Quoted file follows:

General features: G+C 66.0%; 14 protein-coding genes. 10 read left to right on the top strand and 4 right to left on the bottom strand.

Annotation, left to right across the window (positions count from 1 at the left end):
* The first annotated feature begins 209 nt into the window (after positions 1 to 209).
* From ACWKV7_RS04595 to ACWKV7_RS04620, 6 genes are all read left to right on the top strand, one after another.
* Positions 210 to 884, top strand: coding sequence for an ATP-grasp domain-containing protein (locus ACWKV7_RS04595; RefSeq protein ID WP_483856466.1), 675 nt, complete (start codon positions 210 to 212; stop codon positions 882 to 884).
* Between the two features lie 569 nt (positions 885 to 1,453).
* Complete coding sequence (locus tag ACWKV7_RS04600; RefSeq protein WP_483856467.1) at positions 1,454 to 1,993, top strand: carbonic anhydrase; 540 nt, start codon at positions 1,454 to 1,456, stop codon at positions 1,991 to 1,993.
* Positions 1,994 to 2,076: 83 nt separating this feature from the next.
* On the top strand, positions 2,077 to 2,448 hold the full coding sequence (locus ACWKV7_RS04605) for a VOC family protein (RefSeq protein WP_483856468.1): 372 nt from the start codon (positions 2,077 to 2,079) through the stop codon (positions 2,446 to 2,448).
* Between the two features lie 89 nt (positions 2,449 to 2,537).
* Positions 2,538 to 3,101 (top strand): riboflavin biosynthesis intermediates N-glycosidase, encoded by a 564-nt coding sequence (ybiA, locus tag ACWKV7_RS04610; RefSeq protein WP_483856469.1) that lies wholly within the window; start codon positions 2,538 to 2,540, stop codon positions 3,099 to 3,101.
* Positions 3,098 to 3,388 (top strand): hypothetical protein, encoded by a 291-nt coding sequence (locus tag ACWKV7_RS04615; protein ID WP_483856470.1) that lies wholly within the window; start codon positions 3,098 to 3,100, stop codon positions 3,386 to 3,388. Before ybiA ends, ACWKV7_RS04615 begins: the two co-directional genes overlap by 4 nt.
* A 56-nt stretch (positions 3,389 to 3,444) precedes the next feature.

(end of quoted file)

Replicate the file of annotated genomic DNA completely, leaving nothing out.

General features: G+C 66.0%; 14 protein-coding genes. 10 read left to right on the top strand and 4 right to left on the bottom strand.

Annotation, left to right across the window (positions count from 1 at the left end):
* The first annotated feature begins 209 nt into the window (after positions 1 to 209).
* From ACWKV7_RS04595 to ACWKV7_RS04620, 6 genes are all read left to right on the top strand, one after another.
* Positions 210 to 884, top strand: coding sequence for an ATP-grasp domain-containing protein (locus ACWKV7_RS04595; RefSeq protein ID WP_483856466.1), 675 nt, complete (start codon positions 210 to 212; stop codon positions 882 to 884).
* Between the two features lie 569 nt (positions 885 to 1,453).
* Complete coding sequence (locus tag ACWKV7_RS04600; RefSeq protein WP_483856467.1) at positions 1,454 to 1,993, top strand: carbonic anhydrase; 540 nt, start codon at positions 1,454 to 1,456, stop codon at positions 1,991 to 1,993.
* Positions 1,994 to 2,076: 83 nt separating this feature from the next.
* On the top strand, positions 2,077 to 2,448 hold the full coding sequence (locus ACWKV7_RS04605) for a VOC family protein (RefSeq protein WP_483856468.1): 372 nt from the start codon (positions 2,077 to 2,079) through the stop codon (positions 2,446 to 2,448).
* Between the two features lie 89 nt (positions 2,449 to 2,537).
* Positions 2,538 to 3,101 (top strand): riboflavin biosynthesis intermediates N-glycosidase, encoded by a 564-nt coding sequence (ybiA, locus tag ACWKV7_RS04610; RefSeq protein WP_483856469.1) that lies wholly within the window; start codon positions 2,538 to 2,540, stop codon positions 3,099 to 3,101.
* Positions 3,098 to 3,388 (top strand): hypothetical protein, encoded by a 291-nt coding sequence (locus tag ACWKV7_RS04615; protein ID WP_483856470.1) that lies wholly within the window; start codon positions 3,098 to 3,100, stop codon positions 3,386 to 3,388. Before ybiA ends, ACWKV7_RS04615 begins: the two co-directional genes overlap by 4 nt.
* A 56-nt stretch (positions 3,389 to 3,444) precedes the next feature.